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Chord library

Discuss Progression for iPad

Chord library

Postby Kyle76 » Tue Jun 21, 2011 3:57 pm

Once you create a chord, is there a way to save it to a library so that you can recall it as needed?
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Re: Chord library

Postby Admin » Tue Jun 21, 2011 4:55 pm

Unfortunately at the moment we do not have a chord library function in the app. Certainly something we're looking to work into the app, but currently not an option.

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Re: Chord library

Postby Surfwhammy » Wed Jun 22, 2011 11:51 am

Admin wrote:Unfortunately at the moment we do not have a chord library function in the app. Certainly something we're looking to work into the app, but currently not an option.


Having a SQLite database for chords and lots of other stuff is not difficult to do in a Mac OS X or iOS application, and using low-level C and the SQLite API avoids all the Core Data nonsense, including the intrinsic inability of Core Data to do much of anything with foreign keys, controlled recursion, and so forth and so on . . .

[NOTE: The same strategy works just as easily in the Windows universe, although the relational database typically is different, although it can be SQLite, but so what . . . ]

The basic concept for Core Data comes from NeXTSTEP--specifically the Enterprise Objects Framework (EOF)--and it never was intended to be used as a wrapper for a relational database, which is what ultimately dooms it . . .

From another perspective, the problems are (a) that Apple never has had a relational database and (b) that Apple simply has no relational database smarts with respect to understanding how GUI programmers use relational databases, so instead of having relational databases that are easy to use, the focus is on lists, XML, flat files, and all that linear nonsense, which in some respects is fine if you only need to keep track of 10 to 20 things that essentially never change but is a bit beyond ignorant when there are a lot of things that can change frequently and have intricate and often circular relationships . . .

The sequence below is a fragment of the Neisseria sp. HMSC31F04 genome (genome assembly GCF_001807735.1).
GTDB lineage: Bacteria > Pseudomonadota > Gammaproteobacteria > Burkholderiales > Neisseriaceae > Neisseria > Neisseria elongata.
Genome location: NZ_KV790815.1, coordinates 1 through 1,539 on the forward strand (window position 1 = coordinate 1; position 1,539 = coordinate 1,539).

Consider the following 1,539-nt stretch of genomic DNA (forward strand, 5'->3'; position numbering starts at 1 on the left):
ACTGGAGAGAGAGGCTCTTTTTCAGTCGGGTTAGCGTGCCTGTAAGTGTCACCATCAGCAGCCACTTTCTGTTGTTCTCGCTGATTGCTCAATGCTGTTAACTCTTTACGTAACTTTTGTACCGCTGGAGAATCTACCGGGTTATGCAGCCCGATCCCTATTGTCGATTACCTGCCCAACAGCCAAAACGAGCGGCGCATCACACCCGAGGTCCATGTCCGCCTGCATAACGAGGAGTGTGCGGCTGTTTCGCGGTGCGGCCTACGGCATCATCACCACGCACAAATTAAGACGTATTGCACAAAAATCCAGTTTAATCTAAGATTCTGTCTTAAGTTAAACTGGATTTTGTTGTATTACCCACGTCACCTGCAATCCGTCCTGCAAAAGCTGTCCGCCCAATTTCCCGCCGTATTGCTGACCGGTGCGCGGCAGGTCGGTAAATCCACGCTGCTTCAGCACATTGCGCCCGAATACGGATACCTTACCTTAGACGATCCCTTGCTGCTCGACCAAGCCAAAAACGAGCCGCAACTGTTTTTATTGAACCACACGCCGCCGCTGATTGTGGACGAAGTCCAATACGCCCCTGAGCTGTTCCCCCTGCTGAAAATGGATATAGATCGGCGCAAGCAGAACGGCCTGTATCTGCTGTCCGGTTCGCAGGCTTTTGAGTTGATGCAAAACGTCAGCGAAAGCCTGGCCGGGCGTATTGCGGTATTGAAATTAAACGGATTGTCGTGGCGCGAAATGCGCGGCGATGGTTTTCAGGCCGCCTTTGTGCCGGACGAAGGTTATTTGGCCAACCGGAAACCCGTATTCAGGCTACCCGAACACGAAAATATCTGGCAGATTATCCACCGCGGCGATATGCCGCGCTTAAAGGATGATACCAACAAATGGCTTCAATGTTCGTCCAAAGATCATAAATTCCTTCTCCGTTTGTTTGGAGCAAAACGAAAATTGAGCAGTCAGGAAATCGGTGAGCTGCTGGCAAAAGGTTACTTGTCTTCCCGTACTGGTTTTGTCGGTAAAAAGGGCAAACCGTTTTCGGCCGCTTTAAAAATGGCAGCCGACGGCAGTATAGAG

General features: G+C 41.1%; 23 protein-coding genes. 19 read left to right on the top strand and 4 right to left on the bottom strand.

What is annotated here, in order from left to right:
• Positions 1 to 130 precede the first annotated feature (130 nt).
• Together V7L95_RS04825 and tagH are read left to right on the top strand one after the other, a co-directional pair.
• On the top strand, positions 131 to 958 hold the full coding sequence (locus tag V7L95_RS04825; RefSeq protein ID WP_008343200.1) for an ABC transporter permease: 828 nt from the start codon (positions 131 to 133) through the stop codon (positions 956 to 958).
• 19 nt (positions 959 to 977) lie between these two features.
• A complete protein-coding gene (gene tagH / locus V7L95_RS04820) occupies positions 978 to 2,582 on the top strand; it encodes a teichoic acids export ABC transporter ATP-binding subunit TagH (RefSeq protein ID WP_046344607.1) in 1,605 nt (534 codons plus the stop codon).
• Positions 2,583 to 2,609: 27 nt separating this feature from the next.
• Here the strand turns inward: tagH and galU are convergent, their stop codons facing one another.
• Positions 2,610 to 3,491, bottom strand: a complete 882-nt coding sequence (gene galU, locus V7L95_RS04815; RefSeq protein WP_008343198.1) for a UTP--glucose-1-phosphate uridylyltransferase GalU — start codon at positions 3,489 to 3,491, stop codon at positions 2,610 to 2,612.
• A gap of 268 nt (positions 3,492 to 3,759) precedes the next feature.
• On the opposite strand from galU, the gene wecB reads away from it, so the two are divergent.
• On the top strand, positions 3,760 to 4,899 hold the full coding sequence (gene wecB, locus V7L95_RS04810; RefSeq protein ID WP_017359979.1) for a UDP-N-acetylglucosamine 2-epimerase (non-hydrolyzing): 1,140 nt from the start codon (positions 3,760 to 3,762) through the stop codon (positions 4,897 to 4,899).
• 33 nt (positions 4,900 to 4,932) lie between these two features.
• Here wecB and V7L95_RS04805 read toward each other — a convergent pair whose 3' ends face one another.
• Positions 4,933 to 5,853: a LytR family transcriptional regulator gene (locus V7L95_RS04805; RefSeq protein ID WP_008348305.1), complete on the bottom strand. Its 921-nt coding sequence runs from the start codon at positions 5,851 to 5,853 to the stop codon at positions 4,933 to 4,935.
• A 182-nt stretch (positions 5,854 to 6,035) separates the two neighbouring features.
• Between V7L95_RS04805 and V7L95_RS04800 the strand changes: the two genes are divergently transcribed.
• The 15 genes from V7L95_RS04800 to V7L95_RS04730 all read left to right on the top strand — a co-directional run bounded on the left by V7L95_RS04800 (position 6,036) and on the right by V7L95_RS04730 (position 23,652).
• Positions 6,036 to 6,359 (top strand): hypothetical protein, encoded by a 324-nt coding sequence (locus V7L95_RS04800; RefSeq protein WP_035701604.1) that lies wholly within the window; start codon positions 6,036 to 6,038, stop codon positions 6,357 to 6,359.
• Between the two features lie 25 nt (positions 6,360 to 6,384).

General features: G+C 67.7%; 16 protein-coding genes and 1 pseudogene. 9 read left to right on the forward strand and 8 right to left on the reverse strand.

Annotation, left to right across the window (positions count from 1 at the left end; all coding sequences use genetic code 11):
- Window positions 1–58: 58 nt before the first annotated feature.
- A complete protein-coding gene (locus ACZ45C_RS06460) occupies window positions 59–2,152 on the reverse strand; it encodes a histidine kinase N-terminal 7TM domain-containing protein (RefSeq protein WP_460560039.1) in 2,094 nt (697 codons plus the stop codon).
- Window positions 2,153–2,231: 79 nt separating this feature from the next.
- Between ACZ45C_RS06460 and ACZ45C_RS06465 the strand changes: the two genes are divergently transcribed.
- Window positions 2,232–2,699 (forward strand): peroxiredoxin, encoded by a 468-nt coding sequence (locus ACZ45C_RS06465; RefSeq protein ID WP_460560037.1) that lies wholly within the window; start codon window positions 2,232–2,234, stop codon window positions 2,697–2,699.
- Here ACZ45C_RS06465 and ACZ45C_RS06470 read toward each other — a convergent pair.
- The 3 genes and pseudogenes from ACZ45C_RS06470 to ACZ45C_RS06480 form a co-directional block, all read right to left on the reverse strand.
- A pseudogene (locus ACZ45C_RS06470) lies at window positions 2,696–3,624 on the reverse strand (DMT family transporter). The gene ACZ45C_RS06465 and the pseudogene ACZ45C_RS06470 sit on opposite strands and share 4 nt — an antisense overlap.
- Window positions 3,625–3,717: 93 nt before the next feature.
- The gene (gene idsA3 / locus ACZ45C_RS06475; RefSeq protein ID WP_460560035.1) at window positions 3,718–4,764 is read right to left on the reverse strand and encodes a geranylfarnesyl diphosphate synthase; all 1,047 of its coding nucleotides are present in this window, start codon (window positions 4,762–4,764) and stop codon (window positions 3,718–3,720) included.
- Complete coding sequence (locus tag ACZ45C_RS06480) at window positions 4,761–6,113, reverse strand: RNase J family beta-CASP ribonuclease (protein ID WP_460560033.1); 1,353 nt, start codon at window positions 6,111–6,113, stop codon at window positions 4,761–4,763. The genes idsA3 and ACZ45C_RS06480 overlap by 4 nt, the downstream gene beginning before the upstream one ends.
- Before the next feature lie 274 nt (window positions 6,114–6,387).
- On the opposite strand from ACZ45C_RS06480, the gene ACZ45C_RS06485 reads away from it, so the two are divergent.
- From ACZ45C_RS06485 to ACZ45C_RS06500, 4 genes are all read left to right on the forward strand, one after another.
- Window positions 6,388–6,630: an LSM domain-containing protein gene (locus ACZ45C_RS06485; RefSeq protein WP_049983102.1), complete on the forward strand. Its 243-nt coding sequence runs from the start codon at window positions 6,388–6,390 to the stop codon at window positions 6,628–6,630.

Using SQLite natively via its low-level C/C++ API is the smart way to do relational database work for the iPad and iPad2, and you can package it in a set of classes or whatever, which as I recall probably includes doing a private framework in one way or another . . .

And once you understand how relational databases work, it only takes about 10 or so tables to do virtually anything, and you can do it with surprisingly simple low-level C/C++ functions and SQL statements, especially if you index everything, since nothing beats an integer index for a stellar foreign key . . .

If you extend the concept into the meta-meta-metadata universe, then it works like shopping for groceries in a typical grocery store, where you know the layout of the store and have a way to determine quickly which products are available, as well as how to get them . . .

As an example, the essential strategy is to go to aisle 10 and then to get the item on third shelf at location 22, all of which are the most simple of all possible SELECT statements, since there are foreign keys and primary keys for everything, which in some respects makes it a curiously surreal network database implemented via relational database technology, and the "grocery store" can be as sophisticated as a Walmart Supercenter, where it also is possible for each item to have its own set additional stuff, which at the nearly absurd but entirely possible extreme makes it like a Walmart Cloud filled with billions of Supercenters . . .

It takes a good bit of low-level C/C++ code, but (a) everything happens in layers and (b) the low-level C/C++ code and SQL statements are simple and fast, so once you have the foundation layers, everything moves to the next higher layer, and once that layer exists, the work moves to an even higher layer, and pretty soon you can get very elaborate sets of information quickly by using a small set of high-level functions, which is fabulous . . .

Fabulous! :ugeek:
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